Vostok 2 was a Soviet manned space mission in March 1965. Pavel Belyayev and Alexey Leonov, were equipped with an inflatable airlock. It established another milestone in space exploration when Alexey Leonov became the first person to leave the spacecraft in a specialized spacesuit to conduct a 12 minute “spacewalk”.
Although we now take for granted the long term success of the International Space Station, it wasn’t too long ago that we were totally earthbound. That changed on this day, October 12, 1964 when the Soviet Union launched the Voskhod 1 (Восхо́д), the first manned capsule to carry more than one person into space. The Voskhod program was a proof of concept program to test systems for more ambitious space exploration. The Voskhod program was notable for several firsts: the first multi-person mission to space (Cosmonauts Komarov, Yegorov and Feoktistov in the Voskhod 1) and the first space walk (Belyayev and Leonov in Voskhod 2). The Vostok and Voskhod programs provided the framework for what became the Soyuz program and ultimately the current ISS.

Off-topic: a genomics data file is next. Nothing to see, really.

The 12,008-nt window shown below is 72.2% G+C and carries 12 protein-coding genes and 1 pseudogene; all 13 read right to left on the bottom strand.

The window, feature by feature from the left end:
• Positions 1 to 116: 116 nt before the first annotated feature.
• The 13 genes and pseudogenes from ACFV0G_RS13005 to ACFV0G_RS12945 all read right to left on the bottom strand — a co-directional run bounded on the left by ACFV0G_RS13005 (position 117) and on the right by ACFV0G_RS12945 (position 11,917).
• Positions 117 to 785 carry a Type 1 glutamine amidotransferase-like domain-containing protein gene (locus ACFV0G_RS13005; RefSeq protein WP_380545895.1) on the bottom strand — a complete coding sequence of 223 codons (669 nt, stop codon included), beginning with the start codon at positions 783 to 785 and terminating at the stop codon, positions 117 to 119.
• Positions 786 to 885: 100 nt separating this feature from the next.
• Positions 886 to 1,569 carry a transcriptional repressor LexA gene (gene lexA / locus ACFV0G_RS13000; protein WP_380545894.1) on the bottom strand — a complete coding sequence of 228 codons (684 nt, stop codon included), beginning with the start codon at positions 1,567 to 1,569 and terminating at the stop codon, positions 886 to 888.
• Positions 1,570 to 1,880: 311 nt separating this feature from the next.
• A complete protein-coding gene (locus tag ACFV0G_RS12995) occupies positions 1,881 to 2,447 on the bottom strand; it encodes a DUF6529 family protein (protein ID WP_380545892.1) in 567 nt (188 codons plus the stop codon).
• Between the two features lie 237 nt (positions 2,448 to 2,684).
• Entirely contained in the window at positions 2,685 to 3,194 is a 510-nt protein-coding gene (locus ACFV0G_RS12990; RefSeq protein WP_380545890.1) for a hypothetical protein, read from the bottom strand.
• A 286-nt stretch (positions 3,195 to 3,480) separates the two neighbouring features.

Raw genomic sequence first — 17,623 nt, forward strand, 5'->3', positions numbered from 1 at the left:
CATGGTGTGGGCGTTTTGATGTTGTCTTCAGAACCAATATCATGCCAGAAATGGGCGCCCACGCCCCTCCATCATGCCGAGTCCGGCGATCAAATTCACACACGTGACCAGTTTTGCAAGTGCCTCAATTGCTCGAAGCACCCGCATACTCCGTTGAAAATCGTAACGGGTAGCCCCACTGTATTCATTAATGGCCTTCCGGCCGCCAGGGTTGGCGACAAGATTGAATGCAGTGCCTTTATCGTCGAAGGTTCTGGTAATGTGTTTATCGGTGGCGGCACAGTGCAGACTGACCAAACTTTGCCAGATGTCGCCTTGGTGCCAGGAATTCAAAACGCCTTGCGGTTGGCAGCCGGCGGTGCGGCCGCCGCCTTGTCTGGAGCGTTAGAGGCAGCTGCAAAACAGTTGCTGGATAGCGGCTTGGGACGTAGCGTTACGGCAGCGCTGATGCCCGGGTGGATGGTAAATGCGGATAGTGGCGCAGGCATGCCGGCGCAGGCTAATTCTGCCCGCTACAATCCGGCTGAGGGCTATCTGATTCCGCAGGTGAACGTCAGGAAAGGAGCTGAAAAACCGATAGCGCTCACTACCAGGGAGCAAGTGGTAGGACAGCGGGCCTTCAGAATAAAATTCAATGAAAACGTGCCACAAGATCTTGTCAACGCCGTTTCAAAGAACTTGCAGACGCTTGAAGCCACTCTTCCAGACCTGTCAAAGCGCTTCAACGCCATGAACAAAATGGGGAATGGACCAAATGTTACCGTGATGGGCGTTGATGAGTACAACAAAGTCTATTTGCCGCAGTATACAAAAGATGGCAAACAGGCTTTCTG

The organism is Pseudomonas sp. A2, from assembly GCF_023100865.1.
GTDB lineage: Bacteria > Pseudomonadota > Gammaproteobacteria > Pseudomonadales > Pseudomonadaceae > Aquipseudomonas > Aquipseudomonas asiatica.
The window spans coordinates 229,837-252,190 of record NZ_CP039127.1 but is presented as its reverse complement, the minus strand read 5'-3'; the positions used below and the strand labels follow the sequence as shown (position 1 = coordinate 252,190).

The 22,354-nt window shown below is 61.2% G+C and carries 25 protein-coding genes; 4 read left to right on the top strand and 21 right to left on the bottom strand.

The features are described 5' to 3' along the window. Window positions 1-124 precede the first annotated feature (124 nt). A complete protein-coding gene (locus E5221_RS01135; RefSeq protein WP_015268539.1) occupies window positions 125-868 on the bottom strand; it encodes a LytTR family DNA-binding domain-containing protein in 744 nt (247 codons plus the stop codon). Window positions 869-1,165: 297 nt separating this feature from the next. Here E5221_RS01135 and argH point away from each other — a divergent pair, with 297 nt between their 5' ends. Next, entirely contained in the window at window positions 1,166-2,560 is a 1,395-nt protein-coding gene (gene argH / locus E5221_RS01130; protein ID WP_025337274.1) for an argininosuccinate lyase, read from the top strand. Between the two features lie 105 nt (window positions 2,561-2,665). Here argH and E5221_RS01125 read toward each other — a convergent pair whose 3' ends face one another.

The Russian desire to ‘win’ the Space Race led to many dangerous compromises. The interior of the capsule (shown above) was so cramped that the cosmonauts would not have room for space suits, making the flight extremely dangerous in the event of depressurisation. To insure the engineers paid enough attention to this, head designer Sergei Korolev assigned the lead engineer to fly inside the capsule, therefore motivating him to design the safest capsule possible.
The Russian word Voskhod (Восхо́д) means sunrise and is a combination of the Russian words vos- (from vostok восток) meaning east and xodete (ходить) meaning go or rise.